In summary, both Martinez and Hosmer have not been connected to the Rockies this offseason, which is not unusual for players seeking out average annual values of $25 million or greater. If the Rockies want to push themselves over the top in 2018, though, it may be wise to consider opening the checkbooks just a little more.
Rockpile Talkpile Cuddy.0 | Podcasts.com
If you’re looking for a Rockies podcast to listen to, it’s the Rockpile Talkpile—a podcast from the Official Subreddit of the Colorado Rockies! The Talkpile is not affiliated with this Rockpile, but it is now partnered with FanSided’s Rox Pile. Zach, John, Jason, and Alex have a lot of good information about what Wade Davis adds to a Rockies “super bullpen” in 2018, and provide excellent definitions of advanced metrics such as FIP, xFIP, and WPA for evaluating pitchers. They also discuss the probability (or rather improbability) of signing Martinez, and PECOTA’s disappointing projections for the Rockies’ 2018 season.
Cold Takes: What PECOTA Got Wrong | Baseball Prospectus
Of course, PECOTA is by no means perfect. The projection system forecasted 1.5 WARP (Baseball Prospectus’ version of WAR) for Charlie Blackmon in 2017. Blackmon handily outpaced that projection by a whopping 6.4 wins. Despite this, Chuck Nazty is again projected for a lower number in 2018, coming in with a 2.1 WARP prognostication. With Nolan Arenado projected to accrue only 3.5 WARP in 2018, I think it’s safe to say PECOTA might need some fine-tuning for projecting the Rockies.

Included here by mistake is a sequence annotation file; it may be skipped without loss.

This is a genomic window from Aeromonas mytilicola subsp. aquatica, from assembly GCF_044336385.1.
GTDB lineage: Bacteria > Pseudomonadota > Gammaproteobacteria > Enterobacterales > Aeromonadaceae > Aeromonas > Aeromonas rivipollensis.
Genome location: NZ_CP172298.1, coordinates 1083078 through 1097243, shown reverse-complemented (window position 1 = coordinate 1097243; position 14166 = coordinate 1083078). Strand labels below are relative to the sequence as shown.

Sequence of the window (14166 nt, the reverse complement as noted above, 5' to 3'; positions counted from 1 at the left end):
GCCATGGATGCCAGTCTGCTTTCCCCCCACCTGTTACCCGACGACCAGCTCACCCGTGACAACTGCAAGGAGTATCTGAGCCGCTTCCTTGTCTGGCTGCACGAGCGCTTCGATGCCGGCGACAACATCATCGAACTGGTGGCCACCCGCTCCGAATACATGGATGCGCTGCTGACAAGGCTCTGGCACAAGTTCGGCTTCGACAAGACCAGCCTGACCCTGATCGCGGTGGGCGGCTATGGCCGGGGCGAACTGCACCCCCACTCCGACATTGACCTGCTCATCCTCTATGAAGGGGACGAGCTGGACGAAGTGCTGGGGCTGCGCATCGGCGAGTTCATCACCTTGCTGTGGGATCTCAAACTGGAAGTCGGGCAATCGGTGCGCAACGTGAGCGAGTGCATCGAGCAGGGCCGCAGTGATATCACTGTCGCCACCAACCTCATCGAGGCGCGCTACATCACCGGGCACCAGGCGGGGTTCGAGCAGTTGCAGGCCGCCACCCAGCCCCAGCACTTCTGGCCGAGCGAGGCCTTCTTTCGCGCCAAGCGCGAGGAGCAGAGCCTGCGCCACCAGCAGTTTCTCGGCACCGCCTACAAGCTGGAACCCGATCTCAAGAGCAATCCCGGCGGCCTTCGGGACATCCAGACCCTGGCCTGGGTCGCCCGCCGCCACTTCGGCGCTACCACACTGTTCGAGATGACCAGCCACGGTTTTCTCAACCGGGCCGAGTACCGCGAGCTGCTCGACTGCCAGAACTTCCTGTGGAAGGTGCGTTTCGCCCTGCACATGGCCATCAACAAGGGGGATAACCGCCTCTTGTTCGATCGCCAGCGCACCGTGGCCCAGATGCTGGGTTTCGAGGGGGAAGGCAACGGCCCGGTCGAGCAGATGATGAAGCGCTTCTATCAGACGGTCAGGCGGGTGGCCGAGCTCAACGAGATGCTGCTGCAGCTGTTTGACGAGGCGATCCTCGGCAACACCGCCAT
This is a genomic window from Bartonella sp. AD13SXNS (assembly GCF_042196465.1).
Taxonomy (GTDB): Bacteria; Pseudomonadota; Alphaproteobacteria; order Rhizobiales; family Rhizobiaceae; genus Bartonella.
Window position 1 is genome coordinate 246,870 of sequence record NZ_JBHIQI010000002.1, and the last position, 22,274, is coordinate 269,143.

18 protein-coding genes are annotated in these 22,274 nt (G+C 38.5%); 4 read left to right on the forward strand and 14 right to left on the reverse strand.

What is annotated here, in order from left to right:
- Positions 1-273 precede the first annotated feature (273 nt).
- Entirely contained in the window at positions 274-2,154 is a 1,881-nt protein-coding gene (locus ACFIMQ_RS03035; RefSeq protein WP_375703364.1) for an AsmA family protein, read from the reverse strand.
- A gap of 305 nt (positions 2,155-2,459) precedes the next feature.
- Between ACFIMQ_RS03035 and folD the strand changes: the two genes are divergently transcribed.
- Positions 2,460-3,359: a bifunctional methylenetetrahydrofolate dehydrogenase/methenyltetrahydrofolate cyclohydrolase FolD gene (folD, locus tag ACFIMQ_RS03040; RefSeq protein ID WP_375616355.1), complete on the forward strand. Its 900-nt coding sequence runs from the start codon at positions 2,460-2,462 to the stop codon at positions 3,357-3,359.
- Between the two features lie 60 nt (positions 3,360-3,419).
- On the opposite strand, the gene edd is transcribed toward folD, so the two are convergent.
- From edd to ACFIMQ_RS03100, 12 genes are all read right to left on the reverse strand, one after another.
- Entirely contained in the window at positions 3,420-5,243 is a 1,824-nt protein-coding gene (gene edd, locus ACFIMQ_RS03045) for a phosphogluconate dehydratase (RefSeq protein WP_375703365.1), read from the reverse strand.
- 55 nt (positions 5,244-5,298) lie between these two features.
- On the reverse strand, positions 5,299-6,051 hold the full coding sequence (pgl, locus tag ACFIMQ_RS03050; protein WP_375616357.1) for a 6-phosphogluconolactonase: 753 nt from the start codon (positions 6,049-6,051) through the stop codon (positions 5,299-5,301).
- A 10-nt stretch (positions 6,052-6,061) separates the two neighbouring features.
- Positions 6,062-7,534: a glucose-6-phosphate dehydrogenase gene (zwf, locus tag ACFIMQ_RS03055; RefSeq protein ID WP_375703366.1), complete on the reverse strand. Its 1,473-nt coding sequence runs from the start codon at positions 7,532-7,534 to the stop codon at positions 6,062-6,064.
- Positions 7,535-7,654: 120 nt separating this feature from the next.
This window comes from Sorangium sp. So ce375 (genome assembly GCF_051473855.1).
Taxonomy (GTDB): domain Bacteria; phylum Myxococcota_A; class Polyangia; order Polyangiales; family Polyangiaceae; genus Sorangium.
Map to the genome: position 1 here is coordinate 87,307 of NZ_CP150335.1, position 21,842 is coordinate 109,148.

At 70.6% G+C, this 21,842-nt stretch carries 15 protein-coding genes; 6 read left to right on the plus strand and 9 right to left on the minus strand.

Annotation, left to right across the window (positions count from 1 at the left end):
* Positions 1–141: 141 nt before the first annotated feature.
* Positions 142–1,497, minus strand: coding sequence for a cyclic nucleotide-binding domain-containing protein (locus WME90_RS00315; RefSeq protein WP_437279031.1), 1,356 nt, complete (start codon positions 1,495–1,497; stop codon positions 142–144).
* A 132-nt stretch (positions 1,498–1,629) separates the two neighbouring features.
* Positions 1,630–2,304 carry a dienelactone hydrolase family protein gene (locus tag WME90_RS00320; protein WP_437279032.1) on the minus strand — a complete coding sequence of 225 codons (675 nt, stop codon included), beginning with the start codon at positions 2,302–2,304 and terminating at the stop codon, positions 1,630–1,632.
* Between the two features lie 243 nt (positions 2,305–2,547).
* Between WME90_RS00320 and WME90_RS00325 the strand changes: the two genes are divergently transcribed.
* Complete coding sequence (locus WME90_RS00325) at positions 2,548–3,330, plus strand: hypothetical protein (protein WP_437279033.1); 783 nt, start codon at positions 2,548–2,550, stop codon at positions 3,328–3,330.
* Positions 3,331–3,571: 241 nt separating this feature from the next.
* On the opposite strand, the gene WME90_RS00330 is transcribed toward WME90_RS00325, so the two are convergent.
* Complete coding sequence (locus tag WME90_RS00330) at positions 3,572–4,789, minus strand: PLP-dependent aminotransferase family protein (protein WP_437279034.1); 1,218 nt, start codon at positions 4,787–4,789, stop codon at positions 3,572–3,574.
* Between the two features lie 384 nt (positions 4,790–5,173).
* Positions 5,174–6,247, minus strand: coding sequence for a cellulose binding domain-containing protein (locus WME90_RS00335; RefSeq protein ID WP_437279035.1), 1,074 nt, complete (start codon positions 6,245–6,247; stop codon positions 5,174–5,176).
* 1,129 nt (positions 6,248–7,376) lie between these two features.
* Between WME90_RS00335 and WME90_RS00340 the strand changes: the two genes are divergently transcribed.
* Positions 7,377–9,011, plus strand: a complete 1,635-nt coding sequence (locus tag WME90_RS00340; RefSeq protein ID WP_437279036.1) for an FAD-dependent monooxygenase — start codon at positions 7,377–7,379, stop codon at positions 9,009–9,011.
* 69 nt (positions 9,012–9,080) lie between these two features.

Colorado Rockies: Taking a look at Bleacher Report’s 2018 predictions | Rox Pile
A more optimistic picture of the Rockies in 2018 is painted by Bleacher Report’s prediction of a 91-71 record for the team. This would be good for second place in the National League West, after the 99-63 Los Angeles Dodgers, and ahead of the 89-73 Arizona Diamondbacks. The Rockies and Diamondbacks would both be the National League Wild Card teams, according to Bleacher Report’s expectations. I personally see the Rockies as an 88-win team as thing stand today, which I still think would be good enough to make the postseason. I also think the San Francisco Giants may provide more competition for second place in the West than the Diamondbacks will. Feel free to speculate on your win-loss projections for the Rockies and other teams in the comments section below!
Colorado Rockies and a look at the National League West | Rox Pile
Rox Pile’s Christian Espinoza provides a detailed look at each team in the National League West, with their additions and subtractions from 2017 to now.
Rox camp already abuzz over young arms | Rockies.com
A young starting rotation provided success for Colorado in 2017, and an exciting season is ahead for these hurlers in 2018. Blackmon, Arenado, Manager Bud Black, and General Manager Jeff Bridich provide quotes on what they expect from the youngsters moving forward.
Cardinals Kind of Sign Greg Holland | FanGraphs
The St Louis Cardinals signed relief pitcher Bud Norris to a one-year, $3 million contract on Monday, and while this comp may not jump out to you right away, FanGraphs’ Jeff Sullivan notes that Norris had a very similar season to the Rockies’ closer in 2017.
Colorado Rockies: If MLB’s greatest pitchers had played at Coors Field | Rox Pile
In a fun exercise, Rox Pile’s Kevin Henry ran a simulation at Baseball-Reference of how the numbers of baseball’s all-time greatest pitchers would look like if they spent their entire careers in a 2017 iteration of Coors Field.